The interview was on the main page of The Progressive. As is the latest broadcast of their radio program every week. That's their right and it's their right to interview whomever they want. They've interviewed George Packer, for instance. I have no use for George Packer but no problem highlighting items at the website during the week the interview was prominently displayed. The woman made her name attacking women and feminism. She was marketed as some sort of 'thinking feminist' (which shows you both how little the mainstream media grasps feminism and thought).

She was a joke that the mainstream tried to make respectable when she first emerged on the national scene. She's still a joke. We will not promote her. We will not promote her appearances. We will not even mention her name.

The Progressive wasn't "banned." We did avoid it for the week when that interview was the latest interview on their radio show (and, therefore -- and rightly -- they displayed it prominently on their web page). Elaine noted, last week and again this past Friday, my comments and I think that at least one of the four e-mailing on Parry are confusing The Progressive with Consortium News. There was a week where, under no circumstances, would we have linked to anything at The Progressive. (It's why we didn't note Howard Zinn in '"We Were All Wrong!" Not so fast Pt. II' at The Third Estate Sunday Review -- someone we'd planned to note in our next set of ten but we were all agreed we weren't giving traffic to that site while the interview with her was featured prominently.)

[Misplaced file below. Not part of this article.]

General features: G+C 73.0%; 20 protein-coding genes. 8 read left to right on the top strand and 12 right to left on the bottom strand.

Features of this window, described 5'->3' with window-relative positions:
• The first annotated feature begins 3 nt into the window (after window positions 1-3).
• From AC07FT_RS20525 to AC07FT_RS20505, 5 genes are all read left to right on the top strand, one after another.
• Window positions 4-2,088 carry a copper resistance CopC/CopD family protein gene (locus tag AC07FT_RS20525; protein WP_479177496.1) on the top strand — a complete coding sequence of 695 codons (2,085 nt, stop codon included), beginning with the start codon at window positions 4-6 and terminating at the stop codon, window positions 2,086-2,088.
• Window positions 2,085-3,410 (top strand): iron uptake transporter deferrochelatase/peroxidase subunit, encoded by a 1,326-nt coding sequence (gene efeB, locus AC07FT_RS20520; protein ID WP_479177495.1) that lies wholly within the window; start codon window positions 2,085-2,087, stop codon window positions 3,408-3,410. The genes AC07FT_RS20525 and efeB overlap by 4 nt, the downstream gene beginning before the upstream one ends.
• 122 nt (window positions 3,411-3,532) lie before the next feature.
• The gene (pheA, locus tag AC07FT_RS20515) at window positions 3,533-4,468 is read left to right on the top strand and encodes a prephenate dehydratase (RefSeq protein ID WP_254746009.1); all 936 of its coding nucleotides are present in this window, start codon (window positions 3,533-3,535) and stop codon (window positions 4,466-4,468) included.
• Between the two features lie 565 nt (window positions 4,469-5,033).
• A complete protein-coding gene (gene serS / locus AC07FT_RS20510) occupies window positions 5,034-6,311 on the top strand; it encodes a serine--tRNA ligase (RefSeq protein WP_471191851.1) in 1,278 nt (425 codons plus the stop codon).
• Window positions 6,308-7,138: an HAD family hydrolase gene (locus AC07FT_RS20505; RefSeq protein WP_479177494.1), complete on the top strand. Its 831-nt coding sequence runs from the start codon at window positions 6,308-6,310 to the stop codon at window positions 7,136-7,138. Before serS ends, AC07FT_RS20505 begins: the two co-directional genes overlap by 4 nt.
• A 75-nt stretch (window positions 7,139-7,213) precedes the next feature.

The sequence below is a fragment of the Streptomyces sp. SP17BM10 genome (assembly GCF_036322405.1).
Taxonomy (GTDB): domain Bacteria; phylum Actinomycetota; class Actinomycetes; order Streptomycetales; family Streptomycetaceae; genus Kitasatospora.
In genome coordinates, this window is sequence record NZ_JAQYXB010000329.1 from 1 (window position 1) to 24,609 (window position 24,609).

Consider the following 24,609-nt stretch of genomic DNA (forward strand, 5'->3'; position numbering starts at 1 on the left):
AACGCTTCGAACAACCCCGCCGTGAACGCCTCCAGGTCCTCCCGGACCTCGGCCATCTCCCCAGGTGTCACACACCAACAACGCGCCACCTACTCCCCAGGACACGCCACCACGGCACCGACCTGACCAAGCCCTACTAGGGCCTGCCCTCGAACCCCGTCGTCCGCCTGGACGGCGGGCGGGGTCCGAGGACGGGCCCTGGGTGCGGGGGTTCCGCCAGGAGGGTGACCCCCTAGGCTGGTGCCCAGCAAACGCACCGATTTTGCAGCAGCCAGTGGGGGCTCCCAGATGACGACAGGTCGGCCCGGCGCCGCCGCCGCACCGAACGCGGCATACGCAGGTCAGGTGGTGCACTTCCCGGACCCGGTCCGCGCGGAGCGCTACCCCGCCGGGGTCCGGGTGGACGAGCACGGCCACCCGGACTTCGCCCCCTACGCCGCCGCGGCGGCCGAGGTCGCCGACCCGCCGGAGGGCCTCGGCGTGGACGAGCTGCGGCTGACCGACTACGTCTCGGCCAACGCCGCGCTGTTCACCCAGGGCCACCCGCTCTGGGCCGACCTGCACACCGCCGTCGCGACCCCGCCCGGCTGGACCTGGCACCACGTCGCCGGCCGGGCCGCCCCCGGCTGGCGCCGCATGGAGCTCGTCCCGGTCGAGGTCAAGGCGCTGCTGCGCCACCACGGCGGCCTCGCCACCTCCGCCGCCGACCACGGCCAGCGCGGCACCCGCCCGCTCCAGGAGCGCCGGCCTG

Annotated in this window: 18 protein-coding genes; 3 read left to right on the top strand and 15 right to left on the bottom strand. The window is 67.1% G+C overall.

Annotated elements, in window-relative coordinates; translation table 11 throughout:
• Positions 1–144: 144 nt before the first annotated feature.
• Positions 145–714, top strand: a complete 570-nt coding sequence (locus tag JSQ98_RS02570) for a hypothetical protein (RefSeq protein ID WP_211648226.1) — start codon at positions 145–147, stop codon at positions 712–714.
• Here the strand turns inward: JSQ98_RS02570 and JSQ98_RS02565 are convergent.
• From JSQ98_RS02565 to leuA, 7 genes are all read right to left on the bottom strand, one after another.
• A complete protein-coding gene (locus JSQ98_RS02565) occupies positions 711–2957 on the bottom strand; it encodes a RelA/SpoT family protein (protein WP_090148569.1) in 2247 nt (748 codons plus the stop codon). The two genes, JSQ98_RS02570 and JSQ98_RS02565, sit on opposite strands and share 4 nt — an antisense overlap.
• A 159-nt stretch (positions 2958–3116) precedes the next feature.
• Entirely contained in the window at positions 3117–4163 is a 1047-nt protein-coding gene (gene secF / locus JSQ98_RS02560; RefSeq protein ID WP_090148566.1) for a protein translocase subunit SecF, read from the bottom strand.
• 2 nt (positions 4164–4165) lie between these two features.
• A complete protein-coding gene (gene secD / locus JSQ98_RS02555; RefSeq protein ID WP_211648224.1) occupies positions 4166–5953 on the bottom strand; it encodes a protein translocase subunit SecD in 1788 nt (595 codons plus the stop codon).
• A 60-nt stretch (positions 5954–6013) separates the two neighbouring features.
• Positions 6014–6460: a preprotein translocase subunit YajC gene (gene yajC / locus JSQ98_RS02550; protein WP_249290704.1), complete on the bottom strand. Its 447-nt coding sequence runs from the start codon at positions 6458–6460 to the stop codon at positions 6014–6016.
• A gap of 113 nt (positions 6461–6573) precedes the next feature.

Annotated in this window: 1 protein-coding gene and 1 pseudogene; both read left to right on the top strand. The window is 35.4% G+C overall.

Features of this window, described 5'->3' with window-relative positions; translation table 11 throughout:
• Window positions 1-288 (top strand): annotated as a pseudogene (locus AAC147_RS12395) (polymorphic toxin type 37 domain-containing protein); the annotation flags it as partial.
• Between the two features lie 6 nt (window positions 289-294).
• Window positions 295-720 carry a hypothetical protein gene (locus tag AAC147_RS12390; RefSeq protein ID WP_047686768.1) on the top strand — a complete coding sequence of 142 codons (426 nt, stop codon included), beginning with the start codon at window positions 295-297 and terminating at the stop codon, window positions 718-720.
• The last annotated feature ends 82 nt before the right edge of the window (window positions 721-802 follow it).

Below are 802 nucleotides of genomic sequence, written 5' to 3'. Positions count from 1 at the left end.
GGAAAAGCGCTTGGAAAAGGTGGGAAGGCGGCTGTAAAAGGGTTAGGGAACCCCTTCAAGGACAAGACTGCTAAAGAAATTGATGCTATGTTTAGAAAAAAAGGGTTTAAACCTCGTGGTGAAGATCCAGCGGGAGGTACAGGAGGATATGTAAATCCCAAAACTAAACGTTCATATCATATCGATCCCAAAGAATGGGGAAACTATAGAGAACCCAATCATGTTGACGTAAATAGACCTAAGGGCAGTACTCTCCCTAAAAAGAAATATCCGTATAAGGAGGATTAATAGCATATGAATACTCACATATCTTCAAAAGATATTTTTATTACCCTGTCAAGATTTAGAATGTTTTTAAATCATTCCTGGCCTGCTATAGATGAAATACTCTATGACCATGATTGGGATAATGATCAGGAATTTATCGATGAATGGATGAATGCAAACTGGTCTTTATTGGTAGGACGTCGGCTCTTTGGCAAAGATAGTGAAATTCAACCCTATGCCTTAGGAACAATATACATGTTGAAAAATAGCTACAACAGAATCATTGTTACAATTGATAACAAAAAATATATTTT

They have the right to interview whomever they want and should do so but we don't link to everything. And we'll never note that woman who self-promoted (shamelessly) by attacking the very movement that allowed her the brief fame (such as it was) that she experienced.

Consider this a community note. I'm not tagging it. It has been addressed. In doing so, I missed most of Laura Flanders tonight. Stealing from The Third Estate Sunday Review: